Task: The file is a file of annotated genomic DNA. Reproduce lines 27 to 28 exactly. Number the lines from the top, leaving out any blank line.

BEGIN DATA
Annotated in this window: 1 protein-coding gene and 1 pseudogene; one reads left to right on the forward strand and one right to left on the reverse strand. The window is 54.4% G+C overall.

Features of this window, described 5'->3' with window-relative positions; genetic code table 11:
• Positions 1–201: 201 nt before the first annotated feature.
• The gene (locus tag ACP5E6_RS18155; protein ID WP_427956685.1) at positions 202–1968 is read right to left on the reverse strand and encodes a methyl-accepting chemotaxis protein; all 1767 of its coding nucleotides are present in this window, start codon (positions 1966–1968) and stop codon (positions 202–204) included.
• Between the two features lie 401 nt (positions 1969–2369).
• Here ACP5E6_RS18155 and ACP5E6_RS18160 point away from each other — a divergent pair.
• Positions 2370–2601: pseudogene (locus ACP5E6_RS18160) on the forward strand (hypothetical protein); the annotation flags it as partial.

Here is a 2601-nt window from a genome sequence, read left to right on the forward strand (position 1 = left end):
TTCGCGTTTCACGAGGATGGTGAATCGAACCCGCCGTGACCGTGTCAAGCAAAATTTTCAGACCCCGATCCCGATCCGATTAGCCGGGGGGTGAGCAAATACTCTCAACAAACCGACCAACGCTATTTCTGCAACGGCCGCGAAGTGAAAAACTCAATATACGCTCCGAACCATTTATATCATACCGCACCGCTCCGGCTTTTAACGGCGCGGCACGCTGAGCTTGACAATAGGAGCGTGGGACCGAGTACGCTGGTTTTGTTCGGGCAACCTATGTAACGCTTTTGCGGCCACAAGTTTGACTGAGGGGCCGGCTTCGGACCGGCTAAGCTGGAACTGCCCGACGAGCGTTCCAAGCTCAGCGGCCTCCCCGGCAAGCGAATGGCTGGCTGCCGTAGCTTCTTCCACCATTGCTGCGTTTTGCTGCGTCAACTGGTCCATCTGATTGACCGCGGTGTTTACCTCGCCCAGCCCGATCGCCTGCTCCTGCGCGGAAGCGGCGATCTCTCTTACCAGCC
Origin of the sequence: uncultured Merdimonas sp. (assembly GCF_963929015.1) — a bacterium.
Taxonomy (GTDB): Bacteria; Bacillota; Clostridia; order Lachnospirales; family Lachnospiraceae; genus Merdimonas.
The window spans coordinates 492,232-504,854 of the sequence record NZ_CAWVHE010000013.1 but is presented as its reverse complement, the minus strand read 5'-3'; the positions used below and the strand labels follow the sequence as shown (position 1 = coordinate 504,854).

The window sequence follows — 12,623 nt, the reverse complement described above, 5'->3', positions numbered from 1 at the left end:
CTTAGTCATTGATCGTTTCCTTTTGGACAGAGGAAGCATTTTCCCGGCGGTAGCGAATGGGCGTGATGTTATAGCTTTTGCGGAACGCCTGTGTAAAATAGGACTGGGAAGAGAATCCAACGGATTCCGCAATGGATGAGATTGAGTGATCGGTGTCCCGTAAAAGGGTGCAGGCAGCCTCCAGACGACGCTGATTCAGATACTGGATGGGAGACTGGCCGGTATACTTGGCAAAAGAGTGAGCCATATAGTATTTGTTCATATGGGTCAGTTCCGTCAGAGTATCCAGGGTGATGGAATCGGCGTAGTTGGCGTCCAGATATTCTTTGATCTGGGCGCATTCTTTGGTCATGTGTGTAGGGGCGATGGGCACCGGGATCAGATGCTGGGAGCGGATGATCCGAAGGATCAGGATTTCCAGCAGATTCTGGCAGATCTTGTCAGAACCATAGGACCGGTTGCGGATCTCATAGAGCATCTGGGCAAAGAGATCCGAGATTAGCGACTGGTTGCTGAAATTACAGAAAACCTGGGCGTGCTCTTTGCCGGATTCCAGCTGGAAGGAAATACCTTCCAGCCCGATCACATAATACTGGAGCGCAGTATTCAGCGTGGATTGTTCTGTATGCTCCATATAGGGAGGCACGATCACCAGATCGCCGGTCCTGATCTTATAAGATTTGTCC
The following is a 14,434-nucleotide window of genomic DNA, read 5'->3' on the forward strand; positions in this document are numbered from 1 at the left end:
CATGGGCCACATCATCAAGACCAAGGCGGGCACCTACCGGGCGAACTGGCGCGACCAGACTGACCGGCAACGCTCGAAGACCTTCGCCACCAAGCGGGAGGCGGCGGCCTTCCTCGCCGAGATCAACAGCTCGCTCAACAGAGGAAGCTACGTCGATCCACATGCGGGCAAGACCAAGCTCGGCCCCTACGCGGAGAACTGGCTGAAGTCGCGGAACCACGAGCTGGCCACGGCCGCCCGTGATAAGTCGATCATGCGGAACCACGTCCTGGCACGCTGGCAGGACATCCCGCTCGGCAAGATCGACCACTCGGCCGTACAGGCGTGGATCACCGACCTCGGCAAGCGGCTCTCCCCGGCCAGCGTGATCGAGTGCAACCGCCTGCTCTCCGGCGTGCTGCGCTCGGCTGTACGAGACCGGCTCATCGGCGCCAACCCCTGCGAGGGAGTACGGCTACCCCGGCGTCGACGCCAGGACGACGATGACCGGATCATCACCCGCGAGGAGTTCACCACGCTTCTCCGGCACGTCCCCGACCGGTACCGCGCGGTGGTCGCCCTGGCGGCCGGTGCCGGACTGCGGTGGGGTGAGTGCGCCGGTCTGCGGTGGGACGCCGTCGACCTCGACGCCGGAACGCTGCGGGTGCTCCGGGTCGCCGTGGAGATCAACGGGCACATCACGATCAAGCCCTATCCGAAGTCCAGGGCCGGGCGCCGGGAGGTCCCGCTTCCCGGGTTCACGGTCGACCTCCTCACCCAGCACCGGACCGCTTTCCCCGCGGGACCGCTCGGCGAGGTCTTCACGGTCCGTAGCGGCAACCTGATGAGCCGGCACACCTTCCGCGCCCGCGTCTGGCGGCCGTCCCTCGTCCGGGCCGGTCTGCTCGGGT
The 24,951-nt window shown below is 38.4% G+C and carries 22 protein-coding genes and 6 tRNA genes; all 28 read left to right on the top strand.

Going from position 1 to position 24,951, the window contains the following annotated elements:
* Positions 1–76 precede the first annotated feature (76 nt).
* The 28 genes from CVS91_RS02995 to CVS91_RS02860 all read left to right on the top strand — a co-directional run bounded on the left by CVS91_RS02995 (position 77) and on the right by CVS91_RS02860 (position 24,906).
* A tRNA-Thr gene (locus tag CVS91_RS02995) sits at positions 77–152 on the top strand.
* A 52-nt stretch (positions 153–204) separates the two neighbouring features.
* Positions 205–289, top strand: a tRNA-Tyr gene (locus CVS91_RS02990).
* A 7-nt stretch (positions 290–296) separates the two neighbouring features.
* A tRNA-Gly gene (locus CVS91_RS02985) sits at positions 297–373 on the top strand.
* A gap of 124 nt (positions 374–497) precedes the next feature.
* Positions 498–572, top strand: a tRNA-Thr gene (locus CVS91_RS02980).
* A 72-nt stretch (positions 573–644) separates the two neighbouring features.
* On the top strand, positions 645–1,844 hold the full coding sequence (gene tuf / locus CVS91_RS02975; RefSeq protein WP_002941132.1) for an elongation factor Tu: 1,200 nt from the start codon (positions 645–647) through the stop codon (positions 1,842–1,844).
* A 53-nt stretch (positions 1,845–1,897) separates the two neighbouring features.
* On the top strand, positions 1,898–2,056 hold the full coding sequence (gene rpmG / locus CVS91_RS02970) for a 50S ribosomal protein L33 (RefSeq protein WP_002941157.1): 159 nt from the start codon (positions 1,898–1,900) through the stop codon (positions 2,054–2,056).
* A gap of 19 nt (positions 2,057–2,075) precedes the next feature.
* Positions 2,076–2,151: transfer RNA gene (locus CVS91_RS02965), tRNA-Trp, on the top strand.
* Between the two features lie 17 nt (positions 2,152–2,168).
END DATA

* Positions 498–572, top strand: a tRNA-Thr gene (locus CVS91_RS02980).
* A 72-nt stretch (positions 573–644) separates the two neighbouring features.